article courtesy of Ogi Overman at The Jamestown News:
Nine added to ranks of Bill White Scholars
By Ogi Overman
When Bill White died in 1980, his obituary in the Greensboro News & Record mentioned that a scholarship fund in his name was being started and asked for donations. From that one solicitation came enough funds to endow the scholarship, and the following year the first William J. White Scholarship was awarded to Bobby Dawson.
Since that time a total of 145 scholarships have been awarded and the endowmentâ€
The scholarships are awarded to former area Colt League players (15 and 16 year olds) who are now entering college. It is based on need, citizenship and academic achievement. This year nine student-athletes were awarded scholarships totaling $7,500 in a July 29 ceremony at Greensboroâ€
The Class of 2009 consists of (as well as their respective high school and college):
Glen Clemmons, Northwest, N.C. State;
David Coffey, Ragsdale, UNC Chapel Hill;
Nathan Cook, Northwest, N.C. State;
Gabe Dimock, Grimsley, Appalachian State;
Trey Gilmore, Southeast, N.C. State;
Robert Knight, Southern, N.C. State;
Ethan Ogburn, Southwest, N.C. State;
Ethan Payne, Northeast, Greensboro College;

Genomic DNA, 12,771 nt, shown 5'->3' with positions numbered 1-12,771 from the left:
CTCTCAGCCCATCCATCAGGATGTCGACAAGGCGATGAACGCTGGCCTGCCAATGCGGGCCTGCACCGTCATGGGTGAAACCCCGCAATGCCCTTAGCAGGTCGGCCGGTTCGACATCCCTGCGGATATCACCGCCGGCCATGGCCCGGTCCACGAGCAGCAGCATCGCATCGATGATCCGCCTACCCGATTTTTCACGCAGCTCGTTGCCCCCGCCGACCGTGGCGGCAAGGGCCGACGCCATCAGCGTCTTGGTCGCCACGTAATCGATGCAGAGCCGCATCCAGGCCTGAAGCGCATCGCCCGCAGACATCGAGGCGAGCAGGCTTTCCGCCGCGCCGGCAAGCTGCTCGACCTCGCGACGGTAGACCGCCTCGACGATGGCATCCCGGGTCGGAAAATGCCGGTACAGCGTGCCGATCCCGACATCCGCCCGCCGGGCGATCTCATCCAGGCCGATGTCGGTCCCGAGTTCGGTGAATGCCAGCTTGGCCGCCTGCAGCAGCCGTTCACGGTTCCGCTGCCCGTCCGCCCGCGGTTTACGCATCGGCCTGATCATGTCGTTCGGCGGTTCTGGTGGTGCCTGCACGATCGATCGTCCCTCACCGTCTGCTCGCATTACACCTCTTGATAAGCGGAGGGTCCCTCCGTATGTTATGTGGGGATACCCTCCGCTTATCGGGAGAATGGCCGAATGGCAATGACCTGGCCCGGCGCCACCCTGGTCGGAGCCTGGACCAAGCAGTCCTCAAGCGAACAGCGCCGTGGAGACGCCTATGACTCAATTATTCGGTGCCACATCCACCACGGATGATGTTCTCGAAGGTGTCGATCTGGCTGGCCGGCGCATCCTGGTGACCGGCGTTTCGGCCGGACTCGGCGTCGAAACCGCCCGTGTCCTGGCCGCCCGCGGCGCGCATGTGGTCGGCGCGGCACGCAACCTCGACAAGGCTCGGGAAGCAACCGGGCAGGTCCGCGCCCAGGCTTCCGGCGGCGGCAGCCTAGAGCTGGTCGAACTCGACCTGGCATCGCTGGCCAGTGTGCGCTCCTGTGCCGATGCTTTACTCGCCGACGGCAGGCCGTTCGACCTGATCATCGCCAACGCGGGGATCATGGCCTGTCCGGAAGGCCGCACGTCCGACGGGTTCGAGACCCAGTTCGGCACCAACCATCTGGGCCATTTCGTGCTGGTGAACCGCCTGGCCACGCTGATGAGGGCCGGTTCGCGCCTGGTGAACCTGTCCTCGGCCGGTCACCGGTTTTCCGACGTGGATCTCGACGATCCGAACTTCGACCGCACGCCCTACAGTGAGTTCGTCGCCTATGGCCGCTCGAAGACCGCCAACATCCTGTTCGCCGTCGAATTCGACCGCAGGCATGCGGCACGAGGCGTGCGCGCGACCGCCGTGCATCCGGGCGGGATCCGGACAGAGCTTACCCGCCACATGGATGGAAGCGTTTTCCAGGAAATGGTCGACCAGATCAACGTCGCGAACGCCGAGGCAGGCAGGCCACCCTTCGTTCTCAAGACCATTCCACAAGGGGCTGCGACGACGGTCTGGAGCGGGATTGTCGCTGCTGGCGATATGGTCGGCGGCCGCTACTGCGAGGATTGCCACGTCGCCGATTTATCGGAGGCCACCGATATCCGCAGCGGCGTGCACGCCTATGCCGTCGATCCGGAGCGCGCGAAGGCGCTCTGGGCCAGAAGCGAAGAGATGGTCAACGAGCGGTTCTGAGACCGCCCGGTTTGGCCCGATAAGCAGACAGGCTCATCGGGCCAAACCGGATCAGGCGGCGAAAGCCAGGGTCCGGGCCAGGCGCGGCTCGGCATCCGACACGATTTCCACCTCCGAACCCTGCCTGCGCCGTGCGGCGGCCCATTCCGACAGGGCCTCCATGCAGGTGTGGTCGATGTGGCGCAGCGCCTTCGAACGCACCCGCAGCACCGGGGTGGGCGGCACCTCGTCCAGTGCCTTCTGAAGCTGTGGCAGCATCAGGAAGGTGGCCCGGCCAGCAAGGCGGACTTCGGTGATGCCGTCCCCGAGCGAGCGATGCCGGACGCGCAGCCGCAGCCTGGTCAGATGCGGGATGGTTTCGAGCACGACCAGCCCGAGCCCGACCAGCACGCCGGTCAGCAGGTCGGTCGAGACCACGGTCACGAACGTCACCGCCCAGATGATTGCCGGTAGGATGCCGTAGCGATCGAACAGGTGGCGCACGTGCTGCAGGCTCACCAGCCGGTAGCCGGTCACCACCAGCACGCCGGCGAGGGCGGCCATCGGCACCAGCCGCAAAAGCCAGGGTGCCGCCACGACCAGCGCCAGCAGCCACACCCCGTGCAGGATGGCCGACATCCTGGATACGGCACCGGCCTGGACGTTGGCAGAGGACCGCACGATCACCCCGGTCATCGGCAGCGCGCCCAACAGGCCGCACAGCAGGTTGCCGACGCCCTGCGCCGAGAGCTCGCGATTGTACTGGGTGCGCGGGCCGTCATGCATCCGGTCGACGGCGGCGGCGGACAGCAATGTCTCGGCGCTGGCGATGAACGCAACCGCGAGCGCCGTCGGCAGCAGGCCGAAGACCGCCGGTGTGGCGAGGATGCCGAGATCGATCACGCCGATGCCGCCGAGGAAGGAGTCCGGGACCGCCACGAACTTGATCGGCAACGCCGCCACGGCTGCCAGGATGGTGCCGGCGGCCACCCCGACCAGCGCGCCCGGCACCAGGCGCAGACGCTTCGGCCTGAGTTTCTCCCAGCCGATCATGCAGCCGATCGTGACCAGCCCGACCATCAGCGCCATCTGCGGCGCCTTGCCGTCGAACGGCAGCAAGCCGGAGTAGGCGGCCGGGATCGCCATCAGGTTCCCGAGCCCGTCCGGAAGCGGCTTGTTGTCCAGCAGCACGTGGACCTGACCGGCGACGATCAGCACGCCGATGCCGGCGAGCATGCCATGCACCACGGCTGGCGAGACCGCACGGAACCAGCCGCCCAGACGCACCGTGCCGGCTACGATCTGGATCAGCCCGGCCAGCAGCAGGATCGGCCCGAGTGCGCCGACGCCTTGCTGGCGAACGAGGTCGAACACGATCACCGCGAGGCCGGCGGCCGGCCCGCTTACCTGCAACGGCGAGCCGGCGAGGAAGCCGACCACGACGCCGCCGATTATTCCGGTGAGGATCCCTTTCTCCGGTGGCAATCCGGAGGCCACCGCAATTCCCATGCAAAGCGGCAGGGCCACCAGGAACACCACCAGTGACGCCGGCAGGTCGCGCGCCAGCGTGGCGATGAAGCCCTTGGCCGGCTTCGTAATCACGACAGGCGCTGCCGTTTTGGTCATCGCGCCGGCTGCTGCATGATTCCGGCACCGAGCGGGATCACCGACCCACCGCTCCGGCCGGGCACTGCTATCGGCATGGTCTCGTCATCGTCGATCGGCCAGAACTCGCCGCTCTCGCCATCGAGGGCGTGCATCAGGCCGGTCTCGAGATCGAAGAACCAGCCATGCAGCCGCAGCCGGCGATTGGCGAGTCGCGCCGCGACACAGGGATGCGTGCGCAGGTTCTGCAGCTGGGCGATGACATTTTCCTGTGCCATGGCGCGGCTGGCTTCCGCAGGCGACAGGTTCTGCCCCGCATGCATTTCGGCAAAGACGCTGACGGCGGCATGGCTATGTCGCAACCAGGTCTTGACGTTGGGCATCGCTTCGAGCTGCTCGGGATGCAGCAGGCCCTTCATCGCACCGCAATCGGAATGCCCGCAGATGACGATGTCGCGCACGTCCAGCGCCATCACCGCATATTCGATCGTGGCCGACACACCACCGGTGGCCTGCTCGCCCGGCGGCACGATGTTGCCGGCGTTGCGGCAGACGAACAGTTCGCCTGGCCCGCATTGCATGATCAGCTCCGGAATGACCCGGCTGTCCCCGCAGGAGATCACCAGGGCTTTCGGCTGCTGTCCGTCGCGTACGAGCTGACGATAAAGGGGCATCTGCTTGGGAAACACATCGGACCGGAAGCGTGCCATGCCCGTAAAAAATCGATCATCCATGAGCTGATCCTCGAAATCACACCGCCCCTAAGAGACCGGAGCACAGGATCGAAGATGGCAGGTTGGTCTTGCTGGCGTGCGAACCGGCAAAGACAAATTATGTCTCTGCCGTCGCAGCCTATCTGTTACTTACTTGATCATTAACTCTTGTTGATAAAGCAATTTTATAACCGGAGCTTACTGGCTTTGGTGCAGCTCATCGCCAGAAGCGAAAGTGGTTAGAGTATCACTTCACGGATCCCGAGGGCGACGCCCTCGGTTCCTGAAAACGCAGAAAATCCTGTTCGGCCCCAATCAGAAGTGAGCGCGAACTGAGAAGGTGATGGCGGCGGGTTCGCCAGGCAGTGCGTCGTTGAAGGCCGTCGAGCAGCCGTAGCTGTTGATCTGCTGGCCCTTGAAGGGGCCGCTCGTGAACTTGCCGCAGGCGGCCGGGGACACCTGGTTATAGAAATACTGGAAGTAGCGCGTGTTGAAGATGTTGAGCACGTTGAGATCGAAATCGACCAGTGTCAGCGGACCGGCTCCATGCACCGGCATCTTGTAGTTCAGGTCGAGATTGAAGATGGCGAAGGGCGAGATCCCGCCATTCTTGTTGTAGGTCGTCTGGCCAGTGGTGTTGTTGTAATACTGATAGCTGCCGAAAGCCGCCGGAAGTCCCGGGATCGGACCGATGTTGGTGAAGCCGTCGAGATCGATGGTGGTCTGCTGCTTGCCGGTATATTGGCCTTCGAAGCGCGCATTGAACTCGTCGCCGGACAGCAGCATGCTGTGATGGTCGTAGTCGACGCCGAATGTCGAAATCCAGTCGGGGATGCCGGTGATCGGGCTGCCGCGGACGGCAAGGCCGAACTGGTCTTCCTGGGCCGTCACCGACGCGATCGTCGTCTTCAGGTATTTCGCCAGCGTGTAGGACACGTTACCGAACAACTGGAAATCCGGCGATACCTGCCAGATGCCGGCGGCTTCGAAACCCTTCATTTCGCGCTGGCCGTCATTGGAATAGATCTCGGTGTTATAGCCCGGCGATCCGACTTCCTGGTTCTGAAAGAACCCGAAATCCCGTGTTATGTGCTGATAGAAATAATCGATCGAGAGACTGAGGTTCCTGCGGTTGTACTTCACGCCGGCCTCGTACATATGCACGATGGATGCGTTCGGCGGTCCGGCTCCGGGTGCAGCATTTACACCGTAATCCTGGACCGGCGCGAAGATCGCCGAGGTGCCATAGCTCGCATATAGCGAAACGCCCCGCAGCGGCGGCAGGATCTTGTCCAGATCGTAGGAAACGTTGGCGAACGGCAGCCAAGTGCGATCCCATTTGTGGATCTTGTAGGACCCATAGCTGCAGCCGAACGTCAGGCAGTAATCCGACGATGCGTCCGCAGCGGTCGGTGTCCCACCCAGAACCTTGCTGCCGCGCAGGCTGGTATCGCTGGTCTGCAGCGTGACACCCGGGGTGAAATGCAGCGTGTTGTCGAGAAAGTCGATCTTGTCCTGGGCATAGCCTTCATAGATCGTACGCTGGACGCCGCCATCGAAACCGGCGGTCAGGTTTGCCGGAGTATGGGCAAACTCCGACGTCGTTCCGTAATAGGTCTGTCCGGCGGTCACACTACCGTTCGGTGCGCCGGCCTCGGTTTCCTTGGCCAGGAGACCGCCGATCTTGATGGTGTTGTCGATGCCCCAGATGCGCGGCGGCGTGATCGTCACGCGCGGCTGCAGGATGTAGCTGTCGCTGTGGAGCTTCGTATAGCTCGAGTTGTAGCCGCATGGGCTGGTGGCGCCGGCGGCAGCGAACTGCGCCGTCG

Mick Raynor, Eastern, Rockingham Community College.
Nearly three decades after his death, Bill White remains an iconic figure in the annals of Greensboro youth baseball. He was the founder of the Colt League in 1965 and was also instrumental in getting Little League and Pony League on its feet.
â€œHe was concerned about 15 and 16 year olds having to play American Legion ball with 17 and 18 year olds, and felt they should have their own league,â€ said Ned McMillan, who is chairman of the scholarship fund. â€œSo he and Bill Stoner and a few others started Greensboro Youth Baseball, which is the non-profit that runs all the leagues. He ran the Colt League and coached the all-star team, which we called the Green Team, until his death in 1980.â€
Fittingly, the White-coached local squad won the Colt World Series in the teamâ€
White also felt that a new youth stadium was needed in Greensboro and spearheaded the drive to build a stadium off Pisgah Church Road near the Guilford Battleground. It opened in 1975, and shortly after White died it was renamed Stoner-White Stadium at Jaycee Park.
â€œThere was not an appropriate place for 15 and 16 year olds to play at that time,â€ said McMillan. â€œThe walls were farther out at Memorial Stadium than they are now, and it was just way too big. It was a huge Jaycee project and they got a Land and Water Conservation grant too.â€
McMillan, a financial analyst turned elementary school teacher, added, â€œItâ€
A hundred and forty-five young and not-so young men would attest to that.
Our thanks to Ogi Overman for this fine article.